Please enjoy ARK Disrupt Issue 76. This blog series is based on ARK Brainstorming, a weekly discussion between our CEO, Director of Research, thematic analysts, ARK’s theme developers, thought leaders, and investors. It is designed to present you with the most recent innovation takeaways and to keep you engaged in an ongoing discussion on investing in disruptive innovation. To read the previous issue, click here.
1. DeepMind’s AlphaGo Defeats the #1 Go Player in the World
Last year, DeepMind’sGOOG AlphaGo AI (artificial intelligence) defeated Lee Sedol, a multi-time world champion of the strategy game Go. In response, the #1 ranked player in the world, Ke Jie, said he was confident he would be able to defeat AlphaGo. This past week, he played the latest version of AlphaGo, and lost 3–0.
In the past year, AlphaGo has improved dramatically. The first version was powered both by supervised learning – training based on 30 million human moves – and by reinforcement learning, playing against itself. The new version uses only reinforcement learning, powered by just one of Google’s new Tensor Processing Units, the TPU 2.
This latest achievement points to Google as the world’s preeminent AI company. At the International Conference on Machine Learning (ICML) this year, Google and its DeepMind subsidiary contributed nearly 70 papers, far outstripping other tech companies and research universities. Combined with its massive data collection engine, its in-house AI silicon, and Google Cloud, papers presented at ICML cemented Google’s position as the full-stack AI company.
2. Stripe Improves Its Platform To Simplify Marketplace Payments
The success of companies like Lyft and Airbnb in the sharing economy has led to the rapid adoption of marketplace business models and multi-party split payment platforms. Payment leaders like Braintree, PayPalPYPL, and Stripe already offer marketplace payments through products like Braintree Marketplace and Stripe Connect, enabling companies like Lyft to get a piece of the pie each time a transaction takes place on its network.
Launched in 2012, Stripe Connect provides startups with the infrastructure to manage payments, regulations, compliance and taxes. Stripe Connect continues to find ways to simplify the process of running a marketplace platform, as shown below.
The latest version of Stripe Connect supports many-to-many payment flows, allowing easy fund transfer among multiple consumers, sellers, and vendors. Connect tracks payments, obviating the need for companies to build tracking systems and ledgers, and it supports “Express Onboarding System,” which streamlines the process of signing up and paying employees/freelancers for companies with a rapid turnover of service providers like Lyft or Postmates. Services like Stripe Connect will be vital to the success of the sharing economy.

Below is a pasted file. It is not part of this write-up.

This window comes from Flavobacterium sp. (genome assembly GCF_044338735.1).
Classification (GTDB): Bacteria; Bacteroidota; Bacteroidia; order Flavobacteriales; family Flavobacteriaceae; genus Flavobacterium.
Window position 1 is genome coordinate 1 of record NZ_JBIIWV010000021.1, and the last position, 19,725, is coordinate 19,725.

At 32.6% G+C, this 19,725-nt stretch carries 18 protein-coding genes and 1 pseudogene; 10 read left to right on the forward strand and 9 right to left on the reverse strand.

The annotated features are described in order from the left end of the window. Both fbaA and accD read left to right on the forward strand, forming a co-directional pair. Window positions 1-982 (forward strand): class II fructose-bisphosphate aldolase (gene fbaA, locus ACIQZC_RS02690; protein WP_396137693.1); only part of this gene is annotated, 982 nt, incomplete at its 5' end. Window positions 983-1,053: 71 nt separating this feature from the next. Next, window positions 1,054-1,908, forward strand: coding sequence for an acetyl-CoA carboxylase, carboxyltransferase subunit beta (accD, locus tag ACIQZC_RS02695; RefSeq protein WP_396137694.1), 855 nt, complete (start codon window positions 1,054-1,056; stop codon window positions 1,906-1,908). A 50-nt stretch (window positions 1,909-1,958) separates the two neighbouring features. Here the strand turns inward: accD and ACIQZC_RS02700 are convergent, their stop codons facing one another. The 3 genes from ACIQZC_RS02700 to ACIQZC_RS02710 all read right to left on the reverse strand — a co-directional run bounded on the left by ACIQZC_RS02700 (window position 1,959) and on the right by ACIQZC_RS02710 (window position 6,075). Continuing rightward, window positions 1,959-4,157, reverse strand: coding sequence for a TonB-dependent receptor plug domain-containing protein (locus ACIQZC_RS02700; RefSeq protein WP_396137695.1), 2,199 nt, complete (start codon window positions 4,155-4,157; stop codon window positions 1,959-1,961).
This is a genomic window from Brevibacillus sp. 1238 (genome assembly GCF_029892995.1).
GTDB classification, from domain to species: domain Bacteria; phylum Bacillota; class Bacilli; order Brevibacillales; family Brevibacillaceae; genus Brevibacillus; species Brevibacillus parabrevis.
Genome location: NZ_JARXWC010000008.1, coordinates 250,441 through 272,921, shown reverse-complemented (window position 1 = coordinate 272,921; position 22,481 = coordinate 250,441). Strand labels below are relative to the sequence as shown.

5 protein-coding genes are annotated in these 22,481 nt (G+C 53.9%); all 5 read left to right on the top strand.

3. Blockchain and Cryptoassets: Consensus 2017, the Token Summit, and Cryptoasset Valuations
Between Consensus 2017 and the Token Summit, this week was full of cryptoaction. Fueled both by euphoria at those conferences and a surge in trading activity in Japan, cryptoasset markets reached a network value (or “market cap”) north of $90 billion late last week. Then, just as quickly, the network value corrected by more than 30% to $60 billion this weekend.
At Consensus 2017, ARK Invest moderated a panel on the structure of and legal issues around token sales. An interesting debate centered on the classification of tokens: are they financial securities or a new asset class? Based on ARK’s research, bitcoin was the first of its kind in a new asset class. Consequently, we hope for new regulation to foster and facilitate innovation while, at the same time, protecting the public.
To summarize, the valuation of each cryptoasset should be a combination of its “current utility value” and its “discounted expected utility value.” While the latter might be considered “speculative value,” the function of an expected stream of earnings, such speculation often lays the foundation for innovation. Interestingly, equities are valued on the basis of future cash flows, a generally accepted standard. One of our objectives is to set a similar valuation metric upon which the cryptoasset industry can standardize, making sense of the network values which will support and validate the evolution of Internet 3.0.
4. Auto Sales Probably Will Continue to Surprise on the Low Side of Expectations
Last year, ARK published research suggesting that auto sales would surprise on the low side of expectations in the near term and that, thanks to autonomous taxi networks, they would be cut in half by the mid 2020s, as shown below. Now a poll from Reuters/Ipsos highlights that 9% of those surveyed use ridesharing as their primary mode of transportation now, and that roughly the same percentage plan to sell their cars and transition completely to ridesharing services within the next year.
The Reuters/Ipsos survey suggests that auto sales could be hit harder in the short term than most analysts are anticipating. While consumer confidence has soared to more than a ten year high during the past few months, auto sales have dropped below 17 million units at an annualized rate, surprising analysts on the low side of expectations. If consumers increasingly forgo auto purchases and shift to ridesharing, drops in auto sales, not to mention the residual value of used cars, could be devastating to traditional auto manufacturers.
ARK's statements are not an endorsement of any company or a recommendation to buy, sell or hold any security. For a list of all purchases and sales made by ARK for client accounts during the past year that could be considered by the SEC as recommendations, click here. It should not be assumed that recommendations made in the future will be profitable or will equal the performance of the securities in this list. For full disclosures, click here.